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Personnel:
Eno (tape, synthesizer)
Bryan Ferry (vocals, piano)
Andrew Mackay (saxophone, oboe)
Phil Manzanera (guitar)
Graham Simpson (bass)
Paul Thompson (drums)

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Tracklist:
01. Re-Make/Re-Model 5.12
02. Ladytron 4.13
03. If There Is Something 6.36
04. 2HB 4.32
05. The Bob (Medley) 5.46
06. Chance Meeting 3.04
07. Would You Believe? 3.48
08. Sea Breezes 6.31
09. Bitters End 2.03

All songs written by Bryan Ferry

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Roxy Music – German TV Special (1973)

FrontCover1Roxy Music were an English rock band formed in 1971 by Bryan Ferry, who became the band’s lead vocalist and chief songwriter, and bassist Graham Simpson. Alongside Ferry, the other longtime members were Phil Manzanera (guitar), Andy Mackay (saxophone and oboe) and Paul Thompson (drums and percussion), and other former members include Brian Eno (synthesizer and “treatments”), Eddie Jobson (synthesiser and violin), and John Gustafson (bass). Although the band took a break from group activities in 1976 and again in 1983, they reunited for a concert tour in 2001, and toured together intermittently between that time and their break-up in 2011. Ferry frequently enlisted members of Roxy Music as session musicians for his solo releases.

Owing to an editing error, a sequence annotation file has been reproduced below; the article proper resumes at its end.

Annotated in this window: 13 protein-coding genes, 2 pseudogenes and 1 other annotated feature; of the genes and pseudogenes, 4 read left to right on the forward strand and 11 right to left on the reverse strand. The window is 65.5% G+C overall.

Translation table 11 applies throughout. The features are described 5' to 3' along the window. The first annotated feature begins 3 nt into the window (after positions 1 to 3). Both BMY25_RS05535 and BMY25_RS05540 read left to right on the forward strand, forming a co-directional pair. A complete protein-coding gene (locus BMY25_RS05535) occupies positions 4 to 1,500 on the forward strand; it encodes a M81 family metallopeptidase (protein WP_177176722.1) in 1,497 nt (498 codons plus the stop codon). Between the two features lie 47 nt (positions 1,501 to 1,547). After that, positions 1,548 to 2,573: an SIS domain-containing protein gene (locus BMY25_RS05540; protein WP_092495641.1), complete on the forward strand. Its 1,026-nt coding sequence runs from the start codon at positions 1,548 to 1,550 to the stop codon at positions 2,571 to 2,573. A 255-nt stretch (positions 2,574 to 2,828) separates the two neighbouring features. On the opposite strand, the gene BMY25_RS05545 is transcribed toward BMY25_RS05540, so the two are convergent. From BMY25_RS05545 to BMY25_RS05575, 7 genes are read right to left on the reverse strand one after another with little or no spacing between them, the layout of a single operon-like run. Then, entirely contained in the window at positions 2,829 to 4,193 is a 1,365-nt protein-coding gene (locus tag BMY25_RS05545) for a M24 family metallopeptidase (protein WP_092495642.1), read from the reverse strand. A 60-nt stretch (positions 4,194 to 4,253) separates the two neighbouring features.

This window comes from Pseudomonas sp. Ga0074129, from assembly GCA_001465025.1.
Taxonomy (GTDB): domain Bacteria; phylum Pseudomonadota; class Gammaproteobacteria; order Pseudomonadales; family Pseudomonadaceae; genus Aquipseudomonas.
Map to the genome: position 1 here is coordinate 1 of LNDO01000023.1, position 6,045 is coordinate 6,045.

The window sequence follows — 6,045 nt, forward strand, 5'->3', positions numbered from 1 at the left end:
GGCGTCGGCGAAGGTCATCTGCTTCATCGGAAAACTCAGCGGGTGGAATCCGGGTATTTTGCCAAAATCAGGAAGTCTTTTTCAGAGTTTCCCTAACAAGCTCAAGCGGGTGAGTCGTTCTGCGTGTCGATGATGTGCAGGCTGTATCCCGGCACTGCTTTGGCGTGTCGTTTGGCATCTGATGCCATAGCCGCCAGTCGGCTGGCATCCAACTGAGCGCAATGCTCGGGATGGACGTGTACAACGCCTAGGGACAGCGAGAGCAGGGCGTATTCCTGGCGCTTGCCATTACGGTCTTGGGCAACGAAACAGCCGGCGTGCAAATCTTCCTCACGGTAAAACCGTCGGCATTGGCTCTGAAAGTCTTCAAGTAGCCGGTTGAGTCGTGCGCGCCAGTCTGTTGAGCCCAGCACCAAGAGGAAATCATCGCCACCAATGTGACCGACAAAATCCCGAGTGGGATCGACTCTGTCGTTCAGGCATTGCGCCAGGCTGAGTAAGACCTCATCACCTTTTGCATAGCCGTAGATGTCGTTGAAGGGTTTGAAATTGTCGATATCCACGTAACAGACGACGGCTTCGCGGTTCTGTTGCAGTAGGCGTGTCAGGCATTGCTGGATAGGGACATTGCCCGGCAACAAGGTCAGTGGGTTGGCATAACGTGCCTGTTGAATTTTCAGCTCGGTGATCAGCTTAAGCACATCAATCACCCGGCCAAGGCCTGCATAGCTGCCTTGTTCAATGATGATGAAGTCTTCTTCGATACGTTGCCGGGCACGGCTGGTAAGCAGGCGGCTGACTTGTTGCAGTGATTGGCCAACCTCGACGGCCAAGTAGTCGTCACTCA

Roxy Music became a successful act in Europe and Australia during the 1970s. This success began with their debut album, Roxy Music (1972). The band pioneered more musically sophisticated elements of glam rock while significantly influencing early English punk music, and provided a model for many new wave acts while innovating elements of electronic composition. The group also distinguished their visual and musical sophistication through a preoccupation with glamorous fashions. Ferry and co-founding member Eno had had influential solo careers. The latter became one of Britain’s most significant record producers of the late 20th century. Rolling Stone ranked Roxy Music No. 98 on its “The Immortals – 100 The Greatest Artists of All Time” list (by wikipedia)